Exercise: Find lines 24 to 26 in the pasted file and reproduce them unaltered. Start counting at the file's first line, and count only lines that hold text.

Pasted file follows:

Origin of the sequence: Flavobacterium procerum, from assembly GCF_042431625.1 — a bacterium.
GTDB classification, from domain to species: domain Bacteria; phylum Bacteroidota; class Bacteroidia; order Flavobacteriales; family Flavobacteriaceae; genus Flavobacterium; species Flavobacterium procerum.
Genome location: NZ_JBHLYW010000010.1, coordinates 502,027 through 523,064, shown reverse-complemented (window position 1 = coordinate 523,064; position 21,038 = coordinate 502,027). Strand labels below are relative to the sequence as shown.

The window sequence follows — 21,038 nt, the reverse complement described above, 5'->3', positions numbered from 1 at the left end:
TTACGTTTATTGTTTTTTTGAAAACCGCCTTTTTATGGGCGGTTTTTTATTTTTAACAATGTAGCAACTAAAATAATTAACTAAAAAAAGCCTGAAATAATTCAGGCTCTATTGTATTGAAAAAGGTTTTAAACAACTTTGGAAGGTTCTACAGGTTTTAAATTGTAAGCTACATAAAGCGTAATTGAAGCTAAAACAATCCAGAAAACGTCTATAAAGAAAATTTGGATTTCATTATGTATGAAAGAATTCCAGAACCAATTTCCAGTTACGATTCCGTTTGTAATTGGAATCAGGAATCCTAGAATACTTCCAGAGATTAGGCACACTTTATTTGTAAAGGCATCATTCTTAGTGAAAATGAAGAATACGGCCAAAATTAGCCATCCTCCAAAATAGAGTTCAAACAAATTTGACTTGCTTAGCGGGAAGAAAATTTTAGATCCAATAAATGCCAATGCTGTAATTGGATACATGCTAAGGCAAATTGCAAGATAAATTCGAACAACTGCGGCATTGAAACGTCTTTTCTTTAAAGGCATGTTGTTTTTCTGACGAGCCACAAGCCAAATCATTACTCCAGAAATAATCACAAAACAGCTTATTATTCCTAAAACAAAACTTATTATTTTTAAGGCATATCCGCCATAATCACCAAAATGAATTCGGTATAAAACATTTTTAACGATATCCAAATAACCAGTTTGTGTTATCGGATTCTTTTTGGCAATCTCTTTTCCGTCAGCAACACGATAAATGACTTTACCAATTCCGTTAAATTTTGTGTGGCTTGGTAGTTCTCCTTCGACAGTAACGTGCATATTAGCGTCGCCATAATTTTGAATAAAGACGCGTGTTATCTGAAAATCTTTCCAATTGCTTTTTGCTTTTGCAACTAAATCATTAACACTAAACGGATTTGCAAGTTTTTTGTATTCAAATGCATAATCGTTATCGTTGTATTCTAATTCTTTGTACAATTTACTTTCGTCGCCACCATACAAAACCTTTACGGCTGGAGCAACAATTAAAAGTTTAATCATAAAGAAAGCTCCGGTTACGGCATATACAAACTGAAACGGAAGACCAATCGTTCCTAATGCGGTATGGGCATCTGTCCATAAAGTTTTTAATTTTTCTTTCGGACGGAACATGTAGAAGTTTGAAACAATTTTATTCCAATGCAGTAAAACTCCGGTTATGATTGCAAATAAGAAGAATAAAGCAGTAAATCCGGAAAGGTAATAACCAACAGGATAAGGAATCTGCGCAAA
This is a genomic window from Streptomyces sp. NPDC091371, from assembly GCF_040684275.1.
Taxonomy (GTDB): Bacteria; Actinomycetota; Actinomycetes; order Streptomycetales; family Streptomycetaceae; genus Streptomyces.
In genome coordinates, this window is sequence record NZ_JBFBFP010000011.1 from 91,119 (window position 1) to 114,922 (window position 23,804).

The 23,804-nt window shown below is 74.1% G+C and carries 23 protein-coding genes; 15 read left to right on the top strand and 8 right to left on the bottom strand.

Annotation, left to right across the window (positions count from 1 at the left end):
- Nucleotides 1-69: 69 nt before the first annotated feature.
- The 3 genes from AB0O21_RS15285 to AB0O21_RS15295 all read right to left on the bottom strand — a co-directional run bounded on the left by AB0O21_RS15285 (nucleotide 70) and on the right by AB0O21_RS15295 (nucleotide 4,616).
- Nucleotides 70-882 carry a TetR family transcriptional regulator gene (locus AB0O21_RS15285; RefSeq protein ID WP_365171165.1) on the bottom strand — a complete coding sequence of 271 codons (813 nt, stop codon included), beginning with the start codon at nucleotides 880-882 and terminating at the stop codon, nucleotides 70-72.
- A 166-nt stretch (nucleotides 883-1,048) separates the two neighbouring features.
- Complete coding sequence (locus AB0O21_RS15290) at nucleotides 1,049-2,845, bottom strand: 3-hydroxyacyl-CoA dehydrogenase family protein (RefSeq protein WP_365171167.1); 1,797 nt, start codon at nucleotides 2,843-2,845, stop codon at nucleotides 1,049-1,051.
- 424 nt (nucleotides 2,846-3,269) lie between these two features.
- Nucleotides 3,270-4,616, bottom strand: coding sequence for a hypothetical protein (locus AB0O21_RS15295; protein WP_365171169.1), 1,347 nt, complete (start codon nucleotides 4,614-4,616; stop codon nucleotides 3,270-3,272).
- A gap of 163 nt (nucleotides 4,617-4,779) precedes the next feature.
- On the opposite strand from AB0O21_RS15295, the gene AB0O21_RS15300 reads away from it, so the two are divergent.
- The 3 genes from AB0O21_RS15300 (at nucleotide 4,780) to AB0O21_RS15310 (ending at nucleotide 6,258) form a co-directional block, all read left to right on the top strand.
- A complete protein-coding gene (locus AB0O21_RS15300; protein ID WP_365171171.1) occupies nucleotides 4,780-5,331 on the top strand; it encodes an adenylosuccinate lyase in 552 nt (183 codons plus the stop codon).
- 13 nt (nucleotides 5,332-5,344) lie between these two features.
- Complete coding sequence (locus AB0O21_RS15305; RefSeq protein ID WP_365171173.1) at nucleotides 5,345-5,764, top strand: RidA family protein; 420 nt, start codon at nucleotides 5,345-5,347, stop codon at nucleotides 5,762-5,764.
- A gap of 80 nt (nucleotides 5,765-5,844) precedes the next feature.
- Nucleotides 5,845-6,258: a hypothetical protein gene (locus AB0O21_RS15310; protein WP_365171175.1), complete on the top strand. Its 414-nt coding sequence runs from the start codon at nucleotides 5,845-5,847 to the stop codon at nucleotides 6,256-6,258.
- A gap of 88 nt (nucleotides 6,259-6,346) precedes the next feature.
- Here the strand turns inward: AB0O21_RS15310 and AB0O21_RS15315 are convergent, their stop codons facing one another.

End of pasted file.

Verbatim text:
- A gap of 80 nt (nucleotides 5,765-5,844) precedes the next feature.
- Nucleotides 5,845-6,258: a hypothetical protein gene (locus AB0O21_RS15310; protein WP_365171175.1), complete on the top strand. Its 414-nt coding sequence runs from the start codon at nucleotides 5,845-5,847 to the stop codon at nucleotides 6,256-6,258.
- A gap of 88 nt (nucleotides 6,259-6,346) precedes the next feature.